While the Canadian government has been rightfully outspoken in denouncing the human rights atrocities taking place in Venezuela, for decades it has been silent on the human rights abuses of Cuba’s Castro dictatorship. But now that the Cuban regime’s prominent role in installing and maintaining Venezuela’s dictatorship becomes clearer each day, the Canadian government’s duplicitous human rights activism has been exposed.
Not only has Canada been silent about human rights violations in Cuba, it is a close friend and staunch defender of the Cuban regime. With billions invested on the island, Canada has put itself in a position where its economic success depends on the survival of the Castro dictatorship.
But now, with the increasing difficulty in keeping the atrocities happening in Venezuela separate from Cuba, Canada finds itself in a very precarious position.
Cuba’s deep involvement in Venezuela is causing new tensions in the historically close relationship between Canada and Cuba, with Nicolas Maduro increasingly leaning on the Cubans to keep him in power as Venezuelans turn against him.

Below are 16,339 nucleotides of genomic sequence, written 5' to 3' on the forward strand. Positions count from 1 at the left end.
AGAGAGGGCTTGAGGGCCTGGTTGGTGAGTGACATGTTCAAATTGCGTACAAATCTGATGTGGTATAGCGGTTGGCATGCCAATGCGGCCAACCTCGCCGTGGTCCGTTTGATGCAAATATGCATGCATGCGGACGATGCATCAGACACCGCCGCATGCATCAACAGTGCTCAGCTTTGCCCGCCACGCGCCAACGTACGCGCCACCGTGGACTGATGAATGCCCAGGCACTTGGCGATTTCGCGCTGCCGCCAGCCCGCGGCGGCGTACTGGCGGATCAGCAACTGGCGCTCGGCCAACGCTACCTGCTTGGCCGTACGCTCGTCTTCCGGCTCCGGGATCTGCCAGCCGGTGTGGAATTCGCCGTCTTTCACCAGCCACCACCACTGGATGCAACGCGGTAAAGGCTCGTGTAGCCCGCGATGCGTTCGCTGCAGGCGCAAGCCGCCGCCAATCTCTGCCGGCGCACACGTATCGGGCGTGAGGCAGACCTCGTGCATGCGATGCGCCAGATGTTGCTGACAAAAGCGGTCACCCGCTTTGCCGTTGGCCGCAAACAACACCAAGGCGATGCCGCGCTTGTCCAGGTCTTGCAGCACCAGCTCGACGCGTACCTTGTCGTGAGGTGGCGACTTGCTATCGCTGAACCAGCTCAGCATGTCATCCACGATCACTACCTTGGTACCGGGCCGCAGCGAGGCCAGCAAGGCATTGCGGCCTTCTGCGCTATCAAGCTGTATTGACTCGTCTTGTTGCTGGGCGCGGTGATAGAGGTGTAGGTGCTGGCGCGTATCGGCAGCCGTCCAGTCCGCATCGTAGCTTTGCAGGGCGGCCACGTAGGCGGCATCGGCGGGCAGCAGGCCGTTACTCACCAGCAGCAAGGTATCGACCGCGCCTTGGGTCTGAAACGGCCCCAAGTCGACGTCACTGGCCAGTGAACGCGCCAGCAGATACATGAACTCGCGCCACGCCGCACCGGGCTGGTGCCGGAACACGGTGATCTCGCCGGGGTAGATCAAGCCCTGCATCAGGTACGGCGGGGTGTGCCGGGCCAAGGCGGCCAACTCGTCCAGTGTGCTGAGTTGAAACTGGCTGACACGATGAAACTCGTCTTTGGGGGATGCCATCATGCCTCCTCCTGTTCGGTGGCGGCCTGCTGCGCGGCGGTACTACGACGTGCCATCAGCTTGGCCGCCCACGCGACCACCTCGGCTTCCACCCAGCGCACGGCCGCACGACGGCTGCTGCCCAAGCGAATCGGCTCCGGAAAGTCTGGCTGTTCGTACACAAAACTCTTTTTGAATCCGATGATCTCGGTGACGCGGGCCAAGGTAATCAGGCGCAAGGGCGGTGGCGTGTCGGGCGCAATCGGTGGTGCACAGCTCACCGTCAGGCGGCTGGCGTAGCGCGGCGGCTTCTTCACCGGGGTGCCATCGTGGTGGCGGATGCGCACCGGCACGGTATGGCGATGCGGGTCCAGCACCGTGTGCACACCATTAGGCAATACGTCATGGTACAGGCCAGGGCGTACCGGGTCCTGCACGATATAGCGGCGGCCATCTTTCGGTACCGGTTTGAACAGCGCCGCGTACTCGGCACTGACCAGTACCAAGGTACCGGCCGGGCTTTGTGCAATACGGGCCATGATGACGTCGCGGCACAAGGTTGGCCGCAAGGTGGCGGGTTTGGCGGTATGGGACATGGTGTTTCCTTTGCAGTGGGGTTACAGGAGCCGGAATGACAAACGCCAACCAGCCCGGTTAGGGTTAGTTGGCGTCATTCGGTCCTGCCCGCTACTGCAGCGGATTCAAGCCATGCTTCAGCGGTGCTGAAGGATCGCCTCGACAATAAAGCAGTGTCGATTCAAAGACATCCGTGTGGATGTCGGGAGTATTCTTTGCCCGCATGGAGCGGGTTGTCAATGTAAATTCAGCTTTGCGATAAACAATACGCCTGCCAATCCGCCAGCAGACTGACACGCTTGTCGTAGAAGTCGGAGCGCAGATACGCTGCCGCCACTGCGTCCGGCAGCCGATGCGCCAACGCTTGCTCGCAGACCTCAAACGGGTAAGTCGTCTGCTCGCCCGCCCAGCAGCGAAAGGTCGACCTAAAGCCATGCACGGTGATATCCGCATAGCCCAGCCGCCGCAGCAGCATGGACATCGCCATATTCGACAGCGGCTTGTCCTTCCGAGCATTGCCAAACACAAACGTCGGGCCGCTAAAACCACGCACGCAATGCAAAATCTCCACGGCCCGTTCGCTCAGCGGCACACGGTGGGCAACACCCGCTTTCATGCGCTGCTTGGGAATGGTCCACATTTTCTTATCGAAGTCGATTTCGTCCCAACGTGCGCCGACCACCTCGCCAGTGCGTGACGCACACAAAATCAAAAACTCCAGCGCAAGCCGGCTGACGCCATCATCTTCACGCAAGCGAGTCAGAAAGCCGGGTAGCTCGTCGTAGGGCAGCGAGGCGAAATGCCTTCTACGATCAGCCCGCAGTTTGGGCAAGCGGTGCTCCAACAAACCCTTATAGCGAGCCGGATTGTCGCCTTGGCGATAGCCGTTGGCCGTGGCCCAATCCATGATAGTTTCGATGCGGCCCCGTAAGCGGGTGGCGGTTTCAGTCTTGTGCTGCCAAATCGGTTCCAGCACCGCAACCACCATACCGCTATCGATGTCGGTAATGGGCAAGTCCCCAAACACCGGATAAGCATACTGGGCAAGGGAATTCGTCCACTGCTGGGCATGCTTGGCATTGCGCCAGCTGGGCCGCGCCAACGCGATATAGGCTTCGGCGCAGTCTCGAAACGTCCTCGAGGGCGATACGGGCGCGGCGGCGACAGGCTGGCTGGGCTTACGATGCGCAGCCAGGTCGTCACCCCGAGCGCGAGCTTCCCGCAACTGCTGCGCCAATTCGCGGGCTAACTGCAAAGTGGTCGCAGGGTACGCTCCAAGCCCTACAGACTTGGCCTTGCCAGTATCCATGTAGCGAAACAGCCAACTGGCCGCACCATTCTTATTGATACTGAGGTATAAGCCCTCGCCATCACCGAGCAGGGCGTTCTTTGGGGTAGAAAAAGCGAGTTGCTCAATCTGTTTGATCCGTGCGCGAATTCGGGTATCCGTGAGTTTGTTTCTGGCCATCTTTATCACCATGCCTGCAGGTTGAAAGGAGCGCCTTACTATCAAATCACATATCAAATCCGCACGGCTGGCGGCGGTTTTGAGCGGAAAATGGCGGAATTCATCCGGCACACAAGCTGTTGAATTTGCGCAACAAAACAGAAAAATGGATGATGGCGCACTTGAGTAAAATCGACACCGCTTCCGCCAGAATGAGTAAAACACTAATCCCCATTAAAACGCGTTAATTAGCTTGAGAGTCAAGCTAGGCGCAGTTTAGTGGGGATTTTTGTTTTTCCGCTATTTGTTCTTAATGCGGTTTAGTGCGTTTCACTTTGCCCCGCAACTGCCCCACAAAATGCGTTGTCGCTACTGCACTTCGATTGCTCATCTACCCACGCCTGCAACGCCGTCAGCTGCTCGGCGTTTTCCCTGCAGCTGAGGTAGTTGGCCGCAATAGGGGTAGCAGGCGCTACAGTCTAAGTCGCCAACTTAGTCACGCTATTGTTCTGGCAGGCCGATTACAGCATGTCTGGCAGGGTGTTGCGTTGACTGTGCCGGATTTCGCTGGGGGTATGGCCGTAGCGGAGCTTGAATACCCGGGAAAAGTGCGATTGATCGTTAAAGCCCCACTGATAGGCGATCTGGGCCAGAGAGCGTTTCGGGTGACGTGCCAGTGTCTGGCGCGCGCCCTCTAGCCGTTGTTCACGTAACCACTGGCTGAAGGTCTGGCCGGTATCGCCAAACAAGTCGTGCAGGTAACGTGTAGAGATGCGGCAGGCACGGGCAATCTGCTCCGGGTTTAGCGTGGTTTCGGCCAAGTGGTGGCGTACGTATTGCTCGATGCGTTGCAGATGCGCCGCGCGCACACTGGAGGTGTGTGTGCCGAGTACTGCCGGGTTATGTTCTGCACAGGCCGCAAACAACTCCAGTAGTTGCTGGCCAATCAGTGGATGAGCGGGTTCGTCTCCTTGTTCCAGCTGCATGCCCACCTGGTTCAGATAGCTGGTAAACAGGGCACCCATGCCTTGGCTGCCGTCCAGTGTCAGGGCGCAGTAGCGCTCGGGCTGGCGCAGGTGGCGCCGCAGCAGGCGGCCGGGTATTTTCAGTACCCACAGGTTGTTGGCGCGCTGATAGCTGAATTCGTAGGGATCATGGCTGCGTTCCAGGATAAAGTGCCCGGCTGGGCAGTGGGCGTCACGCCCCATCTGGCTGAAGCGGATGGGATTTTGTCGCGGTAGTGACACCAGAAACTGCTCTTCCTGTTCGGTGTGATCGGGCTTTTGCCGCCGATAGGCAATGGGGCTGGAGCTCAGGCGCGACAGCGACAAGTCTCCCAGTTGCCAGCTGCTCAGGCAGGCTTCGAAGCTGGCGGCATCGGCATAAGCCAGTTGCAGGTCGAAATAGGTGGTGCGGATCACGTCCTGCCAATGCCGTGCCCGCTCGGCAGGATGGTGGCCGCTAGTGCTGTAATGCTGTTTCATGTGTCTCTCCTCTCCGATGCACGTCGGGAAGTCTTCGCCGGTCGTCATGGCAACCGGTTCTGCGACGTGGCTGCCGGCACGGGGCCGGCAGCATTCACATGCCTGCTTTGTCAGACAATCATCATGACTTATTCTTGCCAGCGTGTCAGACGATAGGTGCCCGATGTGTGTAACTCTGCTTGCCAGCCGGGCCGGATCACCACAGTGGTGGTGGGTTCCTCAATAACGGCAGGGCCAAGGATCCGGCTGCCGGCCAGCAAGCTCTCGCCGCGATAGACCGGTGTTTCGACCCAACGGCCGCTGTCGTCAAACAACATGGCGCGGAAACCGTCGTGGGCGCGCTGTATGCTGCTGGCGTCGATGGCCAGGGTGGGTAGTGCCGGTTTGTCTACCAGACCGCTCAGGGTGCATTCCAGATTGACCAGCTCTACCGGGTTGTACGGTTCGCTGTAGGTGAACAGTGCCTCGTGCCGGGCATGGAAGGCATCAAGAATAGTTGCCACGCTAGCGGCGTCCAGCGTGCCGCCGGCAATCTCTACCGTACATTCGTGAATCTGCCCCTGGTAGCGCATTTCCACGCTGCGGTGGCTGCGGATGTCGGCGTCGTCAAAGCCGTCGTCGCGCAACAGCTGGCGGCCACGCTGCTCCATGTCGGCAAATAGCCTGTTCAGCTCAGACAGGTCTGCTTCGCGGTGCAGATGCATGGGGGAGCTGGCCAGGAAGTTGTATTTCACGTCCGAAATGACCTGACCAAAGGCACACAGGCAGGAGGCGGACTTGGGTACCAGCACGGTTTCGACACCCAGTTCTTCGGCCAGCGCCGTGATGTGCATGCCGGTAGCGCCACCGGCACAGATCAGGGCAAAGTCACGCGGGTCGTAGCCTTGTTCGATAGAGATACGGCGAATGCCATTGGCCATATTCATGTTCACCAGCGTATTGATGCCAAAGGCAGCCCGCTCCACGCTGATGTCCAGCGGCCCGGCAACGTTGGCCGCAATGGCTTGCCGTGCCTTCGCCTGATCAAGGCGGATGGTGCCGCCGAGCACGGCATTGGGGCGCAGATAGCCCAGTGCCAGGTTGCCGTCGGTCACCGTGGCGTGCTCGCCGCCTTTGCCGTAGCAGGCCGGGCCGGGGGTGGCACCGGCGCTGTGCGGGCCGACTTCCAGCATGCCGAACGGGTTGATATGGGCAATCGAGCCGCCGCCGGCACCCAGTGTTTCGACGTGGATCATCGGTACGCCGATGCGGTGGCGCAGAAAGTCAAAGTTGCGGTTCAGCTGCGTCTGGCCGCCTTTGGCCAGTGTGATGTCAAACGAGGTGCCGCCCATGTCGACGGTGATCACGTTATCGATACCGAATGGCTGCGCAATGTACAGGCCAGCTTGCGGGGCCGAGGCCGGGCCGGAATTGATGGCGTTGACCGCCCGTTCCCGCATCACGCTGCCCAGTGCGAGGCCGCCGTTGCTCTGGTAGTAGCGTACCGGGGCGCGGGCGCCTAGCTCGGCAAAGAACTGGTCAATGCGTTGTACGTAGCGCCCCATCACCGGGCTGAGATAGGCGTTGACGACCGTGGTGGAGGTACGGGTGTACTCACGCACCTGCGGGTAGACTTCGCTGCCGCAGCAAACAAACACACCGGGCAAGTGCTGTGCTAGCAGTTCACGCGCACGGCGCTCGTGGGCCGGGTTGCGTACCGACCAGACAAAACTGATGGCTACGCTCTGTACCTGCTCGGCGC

So far, Canada has been reluctant to call out a government that Prime Minister Justin Trudeau called an “ally” during a 2016 visit to Havana. But Foreign Affairs Minister Chrystia Freeland says Cuba’s role is “concerning.”
There have been repeated warnings by OAS Secretary General Luis Almagro, Inter-American ex-presidents’ group IDEA and Colombia’s former president Andres Pastrana, as well as the most recent CASLA Institute report not only denouncing the presence of thousands of Cuban agents, “but also the fact that they direct centres of torture in Venezuela,” she says.
“It’s contradictory that a country like Canada, so vocal in defence of human rights, and having sources on the ground in Venezuela, doesn’t have more to say on this.”
Michael Lima Cuadra is a Cuban-Canadian historian and democracy activist who says the Maduro government partly has Cuba to thank for its continued survival despite deep unpopularity.
“As long as the Castro regime is not held accountable internationally for its intervention in Venezuela, it’s going to continue sending a private army of almost 15,000 intelligence operators, which are the ones responsible for Maduro holding on to power.
“As a historian, I’ve never seen a Latin American dictatorship resist so much pressure from so many people. So the know-how of repression that’s being exported by the Castro regime has to be confronted by Canada and the Lima Group. As long as that doesn’t happen, Venezuelans are going to face two dictatorships in one.”